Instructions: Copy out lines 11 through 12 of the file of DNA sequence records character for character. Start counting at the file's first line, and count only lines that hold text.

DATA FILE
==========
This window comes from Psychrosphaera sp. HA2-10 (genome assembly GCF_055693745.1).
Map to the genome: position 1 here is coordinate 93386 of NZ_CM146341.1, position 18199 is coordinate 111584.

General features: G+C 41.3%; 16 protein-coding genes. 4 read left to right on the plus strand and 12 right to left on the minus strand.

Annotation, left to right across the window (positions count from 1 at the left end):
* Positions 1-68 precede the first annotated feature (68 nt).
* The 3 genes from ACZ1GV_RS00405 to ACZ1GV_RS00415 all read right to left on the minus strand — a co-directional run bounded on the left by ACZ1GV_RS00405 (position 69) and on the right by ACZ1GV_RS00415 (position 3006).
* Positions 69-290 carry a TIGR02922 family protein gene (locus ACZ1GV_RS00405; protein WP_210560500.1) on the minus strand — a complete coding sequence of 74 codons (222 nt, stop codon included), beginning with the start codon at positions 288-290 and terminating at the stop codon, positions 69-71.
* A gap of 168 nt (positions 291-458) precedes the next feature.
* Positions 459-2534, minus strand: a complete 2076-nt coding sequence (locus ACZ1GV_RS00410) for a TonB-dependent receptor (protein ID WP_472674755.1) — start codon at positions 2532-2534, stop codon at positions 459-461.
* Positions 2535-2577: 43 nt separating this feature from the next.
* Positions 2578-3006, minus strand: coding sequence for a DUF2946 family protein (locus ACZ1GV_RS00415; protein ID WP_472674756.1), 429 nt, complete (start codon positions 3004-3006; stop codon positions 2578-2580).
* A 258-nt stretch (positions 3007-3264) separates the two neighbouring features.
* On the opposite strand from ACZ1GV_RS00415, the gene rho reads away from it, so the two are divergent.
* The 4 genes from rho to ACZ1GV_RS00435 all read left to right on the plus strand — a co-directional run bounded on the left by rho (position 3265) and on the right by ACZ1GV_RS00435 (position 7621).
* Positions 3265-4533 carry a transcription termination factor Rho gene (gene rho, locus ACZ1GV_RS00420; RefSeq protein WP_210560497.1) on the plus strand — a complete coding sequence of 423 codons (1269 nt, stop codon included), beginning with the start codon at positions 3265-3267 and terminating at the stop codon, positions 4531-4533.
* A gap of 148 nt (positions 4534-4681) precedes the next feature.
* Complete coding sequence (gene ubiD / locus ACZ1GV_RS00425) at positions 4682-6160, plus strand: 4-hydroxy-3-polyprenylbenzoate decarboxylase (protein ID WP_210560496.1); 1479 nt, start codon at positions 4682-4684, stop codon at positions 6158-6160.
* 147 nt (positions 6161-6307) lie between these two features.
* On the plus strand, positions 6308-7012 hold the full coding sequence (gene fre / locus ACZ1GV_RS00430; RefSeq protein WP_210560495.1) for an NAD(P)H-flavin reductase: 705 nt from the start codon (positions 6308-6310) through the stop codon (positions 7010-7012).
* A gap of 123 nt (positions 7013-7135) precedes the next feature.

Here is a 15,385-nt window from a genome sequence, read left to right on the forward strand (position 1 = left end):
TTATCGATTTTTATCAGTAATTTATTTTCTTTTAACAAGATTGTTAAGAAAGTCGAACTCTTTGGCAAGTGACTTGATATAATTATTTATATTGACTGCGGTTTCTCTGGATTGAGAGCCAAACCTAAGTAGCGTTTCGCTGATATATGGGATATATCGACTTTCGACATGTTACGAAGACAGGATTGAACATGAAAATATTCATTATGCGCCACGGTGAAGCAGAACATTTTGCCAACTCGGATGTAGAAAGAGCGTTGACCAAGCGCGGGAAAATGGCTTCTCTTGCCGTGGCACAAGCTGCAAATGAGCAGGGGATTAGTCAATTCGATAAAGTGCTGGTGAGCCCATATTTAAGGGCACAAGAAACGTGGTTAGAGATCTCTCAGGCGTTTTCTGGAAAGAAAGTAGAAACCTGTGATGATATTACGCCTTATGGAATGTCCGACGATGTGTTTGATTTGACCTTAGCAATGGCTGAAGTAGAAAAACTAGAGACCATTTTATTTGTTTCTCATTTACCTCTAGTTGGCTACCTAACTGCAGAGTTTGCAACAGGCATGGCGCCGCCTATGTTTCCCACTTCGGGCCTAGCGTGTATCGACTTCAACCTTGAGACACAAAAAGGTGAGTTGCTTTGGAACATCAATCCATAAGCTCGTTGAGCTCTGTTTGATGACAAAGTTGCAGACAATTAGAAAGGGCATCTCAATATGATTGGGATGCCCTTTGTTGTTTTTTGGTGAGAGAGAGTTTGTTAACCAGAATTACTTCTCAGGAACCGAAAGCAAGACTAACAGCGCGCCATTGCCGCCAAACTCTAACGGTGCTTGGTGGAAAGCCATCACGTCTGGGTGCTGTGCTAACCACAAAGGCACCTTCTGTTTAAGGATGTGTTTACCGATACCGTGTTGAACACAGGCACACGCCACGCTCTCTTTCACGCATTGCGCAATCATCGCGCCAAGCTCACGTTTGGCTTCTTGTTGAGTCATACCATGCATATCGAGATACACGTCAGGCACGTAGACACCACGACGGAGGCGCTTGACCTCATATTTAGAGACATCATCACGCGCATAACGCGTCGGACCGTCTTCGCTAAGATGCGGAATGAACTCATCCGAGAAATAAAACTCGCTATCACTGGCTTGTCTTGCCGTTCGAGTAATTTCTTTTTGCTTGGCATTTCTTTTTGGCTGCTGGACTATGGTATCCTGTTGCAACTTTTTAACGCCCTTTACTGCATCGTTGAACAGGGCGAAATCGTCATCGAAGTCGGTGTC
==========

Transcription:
* Positions 2578-3006, minus strand: coding sequence for a DUF2946 family protein (locus ACZ1GV_RS00415; protein ID WP_472674756.1), 429 nt, complete (start codon positions 3004-3006; stop codon positions 2578-2580).
* A 258-nt stretch (positions 3007-3264) separates the two neighbouring features.